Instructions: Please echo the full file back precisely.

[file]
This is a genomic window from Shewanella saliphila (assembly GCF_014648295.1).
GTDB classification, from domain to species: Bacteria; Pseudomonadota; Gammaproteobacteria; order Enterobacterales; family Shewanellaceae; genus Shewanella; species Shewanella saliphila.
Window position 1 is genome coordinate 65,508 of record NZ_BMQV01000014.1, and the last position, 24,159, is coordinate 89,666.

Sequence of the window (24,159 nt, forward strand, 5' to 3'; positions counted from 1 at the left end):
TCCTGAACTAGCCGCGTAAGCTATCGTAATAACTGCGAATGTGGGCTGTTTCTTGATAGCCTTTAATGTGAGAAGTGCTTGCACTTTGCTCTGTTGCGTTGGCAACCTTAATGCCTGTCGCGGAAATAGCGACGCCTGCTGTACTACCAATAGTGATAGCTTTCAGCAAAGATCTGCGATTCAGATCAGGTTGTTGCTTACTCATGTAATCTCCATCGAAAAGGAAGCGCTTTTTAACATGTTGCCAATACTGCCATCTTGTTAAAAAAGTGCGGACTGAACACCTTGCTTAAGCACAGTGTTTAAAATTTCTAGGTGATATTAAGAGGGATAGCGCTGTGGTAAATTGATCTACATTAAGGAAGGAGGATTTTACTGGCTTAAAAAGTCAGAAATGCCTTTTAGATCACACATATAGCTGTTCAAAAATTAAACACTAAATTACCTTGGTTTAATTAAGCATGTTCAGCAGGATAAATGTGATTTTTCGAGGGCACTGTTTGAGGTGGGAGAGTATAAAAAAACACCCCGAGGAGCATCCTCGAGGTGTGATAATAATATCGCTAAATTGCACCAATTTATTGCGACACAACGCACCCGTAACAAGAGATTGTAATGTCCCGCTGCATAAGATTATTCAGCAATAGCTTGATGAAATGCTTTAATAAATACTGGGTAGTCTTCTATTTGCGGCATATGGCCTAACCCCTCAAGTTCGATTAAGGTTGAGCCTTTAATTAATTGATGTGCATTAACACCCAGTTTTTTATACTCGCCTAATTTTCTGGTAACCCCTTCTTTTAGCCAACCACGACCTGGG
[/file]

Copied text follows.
This is a genomic window from Shewanella saliphila (assembly GCF_014648295.1).
GTDB classification, from domain to species: Bacteria; Pseudomonadota; Gammaproteobacteria; order Enterobacterales; family Shewanellaceae; genus Shewanella; species Shewanella saliphila.
Window position 1 is genome coordinate 65,508 of record NZ_BMQV01000014.1, and the last position, 24,159, is coordinate 89,666.

Sequence of the window (24,159 nt, forward strand, 5' to 3'; positions counted from 1 at the left end):
TCCTGAACTAGCCGCGTAAGCTATCGTAATAACTGCGAATGTGGGCTGTTTCTTGATAGCCTTTAATGTGAGAAGTGCTTGCACTTTGCTCTGTTGCGTTGGCAACCTTAATGCCTGTCGCGGAAATAGCGACGCCTGCTGTACTACCAATAGTGATAGCTTTCAGCAAAGATCTGCGATTCAGATCAGGTTGTTGCTTACTCATGTAATCTCCATCGAAAAGGAAGCGCTTTTTAACATGTTGCCAATACTGCCATCTTGTTAAAAAAGTGCGGACTGAACACCTTGCTTAAGCACAGTGTTTAAAATTTCTAGGTGATATTAAGAGGGATAGCGCTGTGGTAAATTGATCTACATTAAGGAAGGAGGATTTTACTGGCTTAAAAAGTCAGAAATGCCTTTTAGATCACACATATAGCTGTTCAAAAATTAAACACTAAATTACCTTGGTTTAATTAAGCATGTTCAGCAGGATAAATGTGATTTTTCGAGGGCACTGTTTGAGGTGGGAGAGTATAAAAAAACACCCCGAGGAGCATCCTCGAGGTGTGATAATAATATCGCTAAATTGCACCAATTTATTGCGACACAACGCACCCGTAACAAGAGATTGTAATGTCCCGCTGCATAAGATTATTCAGCAATAGCTTGATGAAATGCTTTAATAAATACTGGGTAGTCTTCTATTTGCGGCATATGGCCTAACCCCTCAAGTTCGATTAAGGTTGAGCCTTTAATTAATTGATGTGCATTAACACCCAGTTTTTTATACTCGCCTAATTTTCTGGTAACCCCTTCTTTTAGCCAACCACGACCTGGG